On tour: Bucharest Half Marathon

The Bucharest Half Marathon is a surprising treat in a newly vibrant capital city, says RW’s John Carroll.



The Bucharest Half Marathon begins in the shadow of The Palace of Parliament, in Constitution Square, close to the centre of the city. In fact, this colossal edifice (the second-biggest administrative building in the world, after the Pentagon) once cast a shadow over the entire city. A monument to hubris, delusion and insecurity, it was built on the orders of the dictator Nicolae Ceaușescu, who was executed in 1989. The building is now the seat of the Romanian parliament, though 70 per cent of it remains empty. These days it overlooks parties, races and rock concerts, which seems fitting.

This was the fifth time the half marathon had been held here and it was clear the race organisers knew what they were doing, though there was some confusion as runners strolled from one starting pen to the next, to the minor consternation of the marshals. As I waited, resolutely in the ‘might dip under two hours’ section, I found myself rather enjoying not having a damned clue what was being said by the runners around me. Mind you, Romanian is a romance language, so I was able to pick up the odd familiar-sounding word (‘Scuze’ would come in extremely handy later on).

After the usual prerace folderol (whooping, exhortation, high-energy music, overzealous PB-hunters pushing their way to the front), we set off just after 9am. Almost instantly I was jostled out of the way by a slab of meat dressed in tiny black shorts and a shiny black T-shirt. On his head he wore a blue buff tied at the back; he looked like a pirate who’d spent too many hours hoisting the mainsail by himself.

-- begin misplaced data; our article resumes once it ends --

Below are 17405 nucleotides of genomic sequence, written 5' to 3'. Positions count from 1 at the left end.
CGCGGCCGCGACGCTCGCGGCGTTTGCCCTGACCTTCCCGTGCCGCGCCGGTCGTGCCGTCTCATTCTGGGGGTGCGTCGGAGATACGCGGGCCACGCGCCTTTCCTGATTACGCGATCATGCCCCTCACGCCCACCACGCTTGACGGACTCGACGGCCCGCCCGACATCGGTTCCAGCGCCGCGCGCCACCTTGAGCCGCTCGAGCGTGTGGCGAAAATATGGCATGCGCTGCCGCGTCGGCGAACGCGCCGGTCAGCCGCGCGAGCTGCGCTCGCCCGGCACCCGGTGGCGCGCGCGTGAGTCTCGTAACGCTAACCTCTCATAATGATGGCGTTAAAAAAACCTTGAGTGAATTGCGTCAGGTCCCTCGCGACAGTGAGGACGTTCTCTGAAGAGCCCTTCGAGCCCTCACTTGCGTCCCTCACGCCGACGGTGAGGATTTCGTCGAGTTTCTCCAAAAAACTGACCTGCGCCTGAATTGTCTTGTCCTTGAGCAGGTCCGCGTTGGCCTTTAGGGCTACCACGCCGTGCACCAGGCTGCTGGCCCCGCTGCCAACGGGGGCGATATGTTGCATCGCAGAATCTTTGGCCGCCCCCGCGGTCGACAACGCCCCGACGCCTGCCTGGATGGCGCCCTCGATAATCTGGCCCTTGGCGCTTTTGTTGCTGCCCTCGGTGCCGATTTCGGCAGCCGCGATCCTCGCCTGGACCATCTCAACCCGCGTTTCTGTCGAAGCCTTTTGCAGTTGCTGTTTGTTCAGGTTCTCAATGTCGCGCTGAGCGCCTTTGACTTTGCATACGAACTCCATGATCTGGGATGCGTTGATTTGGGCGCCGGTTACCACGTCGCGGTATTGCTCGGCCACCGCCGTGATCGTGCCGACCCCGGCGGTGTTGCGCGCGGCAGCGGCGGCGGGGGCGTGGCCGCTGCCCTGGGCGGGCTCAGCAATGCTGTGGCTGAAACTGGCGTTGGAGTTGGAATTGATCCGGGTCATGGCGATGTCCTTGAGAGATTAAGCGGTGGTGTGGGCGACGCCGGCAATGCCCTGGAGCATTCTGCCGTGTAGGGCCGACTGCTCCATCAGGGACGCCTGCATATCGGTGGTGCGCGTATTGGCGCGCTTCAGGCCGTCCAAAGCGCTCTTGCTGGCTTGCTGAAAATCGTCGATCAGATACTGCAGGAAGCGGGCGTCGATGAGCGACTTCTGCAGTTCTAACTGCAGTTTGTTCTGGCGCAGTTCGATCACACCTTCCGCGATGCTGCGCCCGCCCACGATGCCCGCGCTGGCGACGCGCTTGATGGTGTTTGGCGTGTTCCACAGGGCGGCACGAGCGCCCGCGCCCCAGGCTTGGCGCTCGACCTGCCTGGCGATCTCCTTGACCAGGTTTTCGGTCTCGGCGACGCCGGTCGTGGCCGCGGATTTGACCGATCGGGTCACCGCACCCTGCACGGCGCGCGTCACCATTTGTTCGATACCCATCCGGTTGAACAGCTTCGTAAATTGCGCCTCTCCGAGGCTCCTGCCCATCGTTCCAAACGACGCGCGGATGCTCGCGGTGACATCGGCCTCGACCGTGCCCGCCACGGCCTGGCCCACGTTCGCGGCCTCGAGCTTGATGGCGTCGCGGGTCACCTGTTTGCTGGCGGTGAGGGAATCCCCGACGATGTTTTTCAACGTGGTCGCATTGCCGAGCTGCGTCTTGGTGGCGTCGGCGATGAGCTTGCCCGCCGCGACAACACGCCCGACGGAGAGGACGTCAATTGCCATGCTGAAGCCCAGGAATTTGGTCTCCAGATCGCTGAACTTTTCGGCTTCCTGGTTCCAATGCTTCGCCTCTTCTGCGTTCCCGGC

The morning sky was a bright, showy blue, unsullied by clouds, and the temperature was already touching 19°C, though once in a while a breeze blew in from out of town to try to put manners on the sun. It did not work: this was going to be a hot one. From the square we headed south, only to turn around after about 500m. We soon headed right, onto the Boulevard Unirii (Union), which stretches for almost four kilometres from the Palace of Parliament. Another legacy from the grim Ceaușescu years, it was designed to be like the Champs-Élysées – but wider – and it originally groaned under the burden of being called the Boulevard of the Victory of Socialism. Nevertheless, it’s a lovely flat road to run along, lined with trees and dotted with fountains that seemed to burst into life as we passed. There was plenty of support here and no shortage of water points. This stretch also allowed us to watch the elites on the other side of the road, devouring the route on their way to the finish.

Parts of the old city are strikingly beautiful and grand, but the further away from the centre we ran, the more the grey, grumpy Communist-era buildings dominated. Everyone had settled into their pace by this stage and that meant I was keeping pace with an older runner who with every step made an alarming sound that reminded me of someone trying desperately to not vomit – a half-wretch, half-hiccup that quickly became the only sound I could hear. I began to feel the faint urge to throw up in sympathy, so I picked up the pace to lose him. Sometimes I hear him in my dreams.